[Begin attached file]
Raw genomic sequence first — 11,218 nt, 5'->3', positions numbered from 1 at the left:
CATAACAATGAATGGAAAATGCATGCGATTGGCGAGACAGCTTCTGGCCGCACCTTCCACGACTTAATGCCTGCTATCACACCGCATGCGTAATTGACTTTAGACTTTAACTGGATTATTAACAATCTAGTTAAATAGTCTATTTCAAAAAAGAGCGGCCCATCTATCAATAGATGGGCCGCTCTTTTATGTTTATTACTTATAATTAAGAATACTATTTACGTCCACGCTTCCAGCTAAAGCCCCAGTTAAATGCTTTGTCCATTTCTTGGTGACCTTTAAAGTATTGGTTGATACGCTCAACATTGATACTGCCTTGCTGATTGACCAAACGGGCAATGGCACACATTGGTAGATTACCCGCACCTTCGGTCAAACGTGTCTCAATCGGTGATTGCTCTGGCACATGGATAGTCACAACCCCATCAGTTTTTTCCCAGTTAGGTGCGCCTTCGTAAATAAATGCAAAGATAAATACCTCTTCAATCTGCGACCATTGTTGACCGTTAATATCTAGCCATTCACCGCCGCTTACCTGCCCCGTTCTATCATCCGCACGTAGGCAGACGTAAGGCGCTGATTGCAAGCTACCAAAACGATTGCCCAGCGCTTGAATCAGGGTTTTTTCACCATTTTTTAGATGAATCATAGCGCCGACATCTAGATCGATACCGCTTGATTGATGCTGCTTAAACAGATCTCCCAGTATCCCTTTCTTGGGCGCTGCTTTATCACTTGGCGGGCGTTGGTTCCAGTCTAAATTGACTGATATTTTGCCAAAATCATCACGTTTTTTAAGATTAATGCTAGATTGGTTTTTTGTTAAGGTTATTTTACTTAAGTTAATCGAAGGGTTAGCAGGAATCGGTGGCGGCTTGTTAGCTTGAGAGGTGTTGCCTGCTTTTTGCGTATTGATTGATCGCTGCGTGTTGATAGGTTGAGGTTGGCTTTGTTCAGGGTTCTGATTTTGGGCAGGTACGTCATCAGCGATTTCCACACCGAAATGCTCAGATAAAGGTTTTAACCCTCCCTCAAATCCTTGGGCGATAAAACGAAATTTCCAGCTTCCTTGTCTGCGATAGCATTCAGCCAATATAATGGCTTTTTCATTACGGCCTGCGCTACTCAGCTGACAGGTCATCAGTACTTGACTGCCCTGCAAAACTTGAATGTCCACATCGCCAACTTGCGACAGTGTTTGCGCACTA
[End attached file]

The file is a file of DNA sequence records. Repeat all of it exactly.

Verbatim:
Raw genomic sequence first — 11,218 nt, 5'->3', positions numbered from 1 at the left:
CATAACAATGAATGGAAAATGCATGCGATTGGCGAGACAGCTTCTGGCCGCACCTTCCACGACTTAATGCCTGCTATCACACCGCATGCGTAATTGACTTTAGACTTTAACTGGATTATTAACAATCTAGTTAAATAGTCTATTTCAAAAAAGAGCGGCCCATCTATCAATAGATGGGCCGCTCTTTTATGTTTATTACTTATAATTAAGAATACTATTTACGTCCACGCTTCCAGCTAAAGCCCCAGTTAAATGCTTTGTCCATTTCTTGGTGACCTTTAAAGTATTGGTTGATACGCTCAACATTGATACTGCCTTGCTGATTGACCAAACGGGCAATGGCACACATTGGTAGATTACCCGCACCTTCGGTCAAACGTGTCTCAATCGGTGATTGCTCTGGCACATGGATAGTCACAACCCCATCAGTTTTTTCCCAGTTAGGTGCGCCTTCGTAAATAAATGCAAAGATAAATACCTCTTCAATCTGCGACCATTGTTGACCGTTAATATCTAGCCATTCACCGCCGCTTACCTGCCCCGTTCTATCATCCGCACGTAGGCAGACGTAAGGCGCTGATTGCAAGCTACCAAAACGATTGCCCAGCGCTTGAATCAGGGTTTTTTCACCATTTTTTAGATGAATCATAGCGCCGACATCTAGATCGATACCGCTTGATTGATGCTGCTTAAACAGATCTCCCAGTATCCCTTTCTTGGGCGCTGCTTTATCACTTGGCGGGCGTTGGTTCCAGTCTAAATTGACTGATATTTTGCCAAAATCATCACGTTTTTTAAGATTAATGCTAGATTGGTTTTTTGTTAAGGTTATTTTACTTAAGTTAATCGAAGGGTTAGCAGGAATCGGTGGCGGCTTGTTAGCTTGAGAGGTGTTGCCTGCTTTTTGCGTATTGATTGATCGCTGCGTGTTGATAGGTTGAGGTTGGCTTTGTTCAGGGTTCTGATTTTGGGCAGGTACGTCATCAGCGATTTCCACACCGAAATGCTCAGATAAAGGTTTTAACCCTCCCTCAAATCCTTGGGCGATAAAACGAAATTTCCAGCTTCCTTGTCTGCGATAGCATTCAGCCAATATAATGGCTTTTTCATTACGGCCTGCGCTACTCAGCTGACAGGTCATCAGTACTTGACTGCCCTGCAAAACTTGAATGTCCACATCGCCAACTTGCGACAGTGTTTGCGCACTA